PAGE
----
While watching Nancy Silverton make pesto, I had one of those "why didn't I think of that" moments. To quickly season a batch of celery leaf pesto, Silverton grated in garlic; she explained, "I like to Microplane my garlic. It's so much easier than chopping it." The next time I made a recipe calling for the aromatic vegetable, I experimented with her technique and was delighted by the results. It's a quick and simple way to infuse a dish with lots of garlic flavor and it doesn't require the hand strength of a garlic press. Genius! Have you ever grated garlic with a Microplane?
Sure, multisided box graters offer different sizes and shapes, but for us, the most essential grating tool to have in the kitchen is the classic Microplane ($15), which produces a pillow of fluffy, lightweight, snowflake-like zest. Almost every chef has one, and here's why: it's portable, handheld, produces even shreds, and is super easy to clean.The Microplane was originally used as a woodworking tool, yet in 1994, by pure accident a housewife picked up her husband's new Microplane tool and used it to zest an orange for her cake recipe. The company realized her accidental genius and rebranded the item for kitchens, too. See what makes the Microplane so great.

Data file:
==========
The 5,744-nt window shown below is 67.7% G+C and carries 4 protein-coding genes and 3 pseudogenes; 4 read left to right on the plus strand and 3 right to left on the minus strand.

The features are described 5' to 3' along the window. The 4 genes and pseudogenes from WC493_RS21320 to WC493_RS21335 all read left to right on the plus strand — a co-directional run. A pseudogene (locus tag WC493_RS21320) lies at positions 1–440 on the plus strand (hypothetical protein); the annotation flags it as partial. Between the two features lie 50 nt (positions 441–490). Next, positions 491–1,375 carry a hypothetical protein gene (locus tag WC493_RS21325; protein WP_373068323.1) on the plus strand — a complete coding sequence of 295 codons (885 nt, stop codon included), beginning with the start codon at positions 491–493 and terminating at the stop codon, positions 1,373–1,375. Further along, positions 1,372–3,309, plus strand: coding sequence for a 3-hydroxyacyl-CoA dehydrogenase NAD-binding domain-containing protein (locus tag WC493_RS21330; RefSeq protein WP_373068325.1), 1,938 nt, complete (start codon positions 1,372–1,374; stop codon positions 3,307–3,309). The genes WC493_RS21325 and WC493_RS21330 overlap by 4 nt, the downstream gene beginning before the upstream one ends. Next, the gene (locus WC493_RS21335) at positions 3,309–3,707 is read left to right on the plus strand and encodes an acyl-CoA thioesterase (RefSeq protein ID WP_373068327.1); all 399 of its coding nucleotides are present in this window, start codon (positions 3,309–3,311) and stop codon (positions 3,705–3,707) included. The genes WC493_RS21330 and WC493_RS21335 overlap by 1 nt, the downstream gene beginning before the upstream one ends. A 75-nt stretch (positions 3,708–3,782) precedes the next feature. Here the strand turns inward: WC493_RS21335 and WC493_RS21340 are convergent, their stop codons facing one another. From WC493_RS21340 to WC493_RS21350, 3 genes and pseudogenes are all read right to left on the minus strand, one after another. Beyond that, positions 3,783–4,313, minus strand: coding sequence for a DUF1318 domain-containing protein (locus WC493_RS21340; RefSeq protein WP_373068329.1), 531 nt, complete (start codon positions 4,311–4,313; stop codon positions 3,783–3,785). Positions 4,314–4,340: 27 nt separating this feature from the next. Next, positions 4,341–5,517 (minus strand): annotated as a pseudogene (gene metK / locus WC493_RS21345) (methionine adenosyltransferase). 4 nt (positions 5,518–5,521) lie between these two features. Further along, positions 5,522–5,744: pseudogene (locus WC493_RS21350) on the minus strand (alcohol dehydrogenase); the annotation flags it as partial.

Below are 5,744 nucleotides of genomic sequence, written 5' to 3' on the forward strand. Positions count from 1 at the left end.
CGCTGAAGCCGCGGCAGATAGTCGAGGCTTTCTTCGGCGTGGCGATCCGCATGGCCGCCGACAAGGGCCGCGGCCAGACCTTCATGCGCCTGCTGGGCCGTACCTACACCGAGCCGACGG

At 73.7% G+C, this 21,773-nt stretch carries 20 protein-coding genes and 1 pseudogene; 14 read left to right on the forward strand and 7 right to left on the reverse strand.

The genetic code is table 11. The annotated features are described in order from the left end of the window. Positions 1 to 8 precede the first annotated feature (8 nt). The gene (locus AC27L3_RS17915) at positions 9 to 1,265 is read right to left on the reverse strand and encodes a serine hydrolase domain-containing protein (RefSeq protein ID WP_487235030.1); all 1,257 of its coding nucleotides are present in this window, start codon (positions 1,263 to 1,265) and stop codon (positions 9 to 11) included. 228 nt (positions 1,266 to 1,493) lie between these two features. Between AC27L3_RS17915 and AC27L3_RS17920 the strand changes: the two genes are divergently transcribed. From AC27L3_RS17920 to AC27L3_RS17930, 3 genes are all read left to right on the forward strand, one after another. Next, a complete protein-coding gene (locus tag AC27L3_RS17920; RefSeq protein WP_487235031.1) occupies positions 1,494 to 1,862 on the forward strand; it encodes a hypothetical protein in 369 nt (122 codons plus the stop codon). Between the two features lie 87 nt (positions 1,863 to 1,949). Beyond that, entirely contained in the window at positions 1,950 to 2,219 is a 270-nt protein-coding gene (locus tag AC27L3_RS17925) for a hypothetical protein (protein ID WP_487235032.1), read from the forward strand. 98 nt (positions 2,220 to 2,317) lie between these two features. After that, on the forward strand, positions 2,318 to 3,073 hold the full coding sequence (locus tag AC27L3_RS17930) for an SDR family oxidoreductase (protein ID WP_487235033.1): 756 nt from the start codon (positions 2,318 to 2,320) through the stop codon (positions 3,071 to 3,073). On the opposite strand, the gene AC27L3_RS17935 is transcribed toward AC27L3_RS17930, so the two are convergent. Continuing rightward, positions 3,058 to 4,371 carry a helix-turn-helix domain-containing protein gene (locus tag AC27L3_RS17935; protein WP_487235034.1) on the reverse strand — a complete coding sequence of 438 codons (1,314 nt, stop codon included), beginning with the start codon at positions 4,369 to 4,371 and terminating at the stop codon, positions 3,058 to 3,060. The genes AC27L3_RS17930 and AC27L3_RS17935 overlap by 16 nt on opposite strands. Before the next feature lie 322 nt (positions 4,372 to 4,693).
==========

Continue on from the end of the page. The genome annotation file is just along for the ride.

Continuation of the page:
One of the most essential grating tools to have in the kitchen is the Classic Microplane ($15), yet most people don't realize all of the fruits, vegetables, cheeses, and spices that can be grated — all using only one tool. From hard cheeses to spices to even fruit, here's a comprehensive list of foods that can be transformed, thanks to the humble Microplane.
- Hard cheeses: Turn hard, dry cheeses like parmesan-reggiano, asiago, and pecorino romano into fluffy, pillowy, snow-like flakes.
- Root vegetables: Beets, carrots, and potatoes are just a few root vegetables to start zesting atop salads, in baked goods, or even on precious amuse-bouches.
- Garlic: Nancy Silverton shared her brilliant trick: zesting garlic rather than chopping it.
A kitchen tool used for grating that was first made in the likeness of a woodworking tool in 1994. The blades of the microplane are formed from a unique photo-etching process, which dissolves holes in the metal, leaving sharper edges that slice, rather than tear or shred the substance being rubbed against it.